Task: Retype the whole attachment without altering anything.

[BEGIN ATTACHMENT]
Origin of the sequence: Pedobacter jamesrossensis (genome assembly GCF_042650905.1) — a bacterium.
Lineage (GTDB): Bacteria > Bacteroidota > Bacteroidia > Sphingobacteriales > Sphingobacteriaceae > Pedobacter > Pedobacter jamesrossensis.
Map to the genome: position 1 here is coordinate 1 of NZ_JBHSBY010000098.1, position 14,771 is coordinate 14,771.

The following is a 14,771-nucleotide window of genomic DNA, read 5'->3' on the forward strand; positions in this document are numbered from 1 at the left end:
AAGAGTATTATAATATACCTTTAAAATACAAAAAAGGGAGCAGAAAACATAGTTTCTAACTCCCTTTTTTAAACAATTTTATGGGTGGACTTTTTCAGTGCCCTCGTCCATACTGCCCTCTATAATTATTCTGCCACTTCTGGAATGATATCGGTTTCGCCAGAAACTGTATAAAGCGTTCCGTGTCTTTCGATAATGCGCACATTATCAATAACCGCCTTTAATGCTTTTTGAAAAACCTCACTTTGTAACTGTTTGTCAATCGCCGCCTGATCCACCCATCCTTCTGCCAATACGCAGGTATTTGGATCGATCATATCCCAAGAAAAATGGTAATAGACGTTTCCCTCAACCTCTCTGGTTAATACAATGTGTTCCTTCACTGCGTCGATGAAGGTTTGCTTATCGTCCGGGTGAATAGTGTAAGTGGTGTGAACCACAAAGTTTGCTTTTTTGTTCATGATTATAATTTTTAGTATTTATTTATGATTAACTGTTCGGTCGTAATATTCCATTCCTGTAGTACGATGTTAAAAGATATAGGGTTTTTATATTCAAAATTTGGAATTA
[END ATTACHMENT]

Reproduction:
Origin of the sequence: Pedobacter jamesrossensis (genome assembly GCF_042650905.1) — a bacterium.
Lineage (GTDB): Bacteria > Bacteroidota > Bacteroidia > Sphingobacteriales > Sphingobacteriaceae > Pedobacter > Pedobacter jamesrossensis.
Map to the genome: position 1 here is coordinate 1 of NZ_JBHSBY010000098.1, position 14,771 is coordinate 14,771.

The following is a 14,771-nucleotide window of genomic DNA, read 5'->3' on the forward strand; positions in this document are numbered from 1 at the left end:
AAGAGTATTATAATATACCTTTAAAATACAAAAAAGGGAGCAGAAAACATAGTTTCTAACTCCCTTTTTTAAACAATTTTATGGGTGGACTTTTTCAGTGCCCTCGTCCATACTGCCCTCTATAATTATTCTGCCACTTCTGGAATGATATCGGTTTCGCCAGAAACTGTATAAAGCGTTCCGTGTCTTTCGATAATGCGCACATTATCAATAACCGCCTTTAATGCTTTTTGAAAAACCTCACTTTGTAACTGTTTGTCAATCGCCGCCTGATCCACCCATCCTTCTGCCAATACGCAGGTATTTGGATCGATCATATCCCAAGAAAAATGGTAATAGACGTTTCCCTCAACCTCTCTGGTTAATACAATGTGTTCCTTCACTGCGTCGATGAAGGTTTGCTTATCGTCCGGGTGAATAGTGTAAGTGGTGTGAACCACAAAGTTTGCTTTTTTGTTCATGATTATAATTTTTAGTATTTATTTATGATTAACTGTTCGGTCGTAATATTCCATTCCTGTAGTACGATGTTAAAAGATATAGGGTTTTTATATTCAAAATTTGGAATTA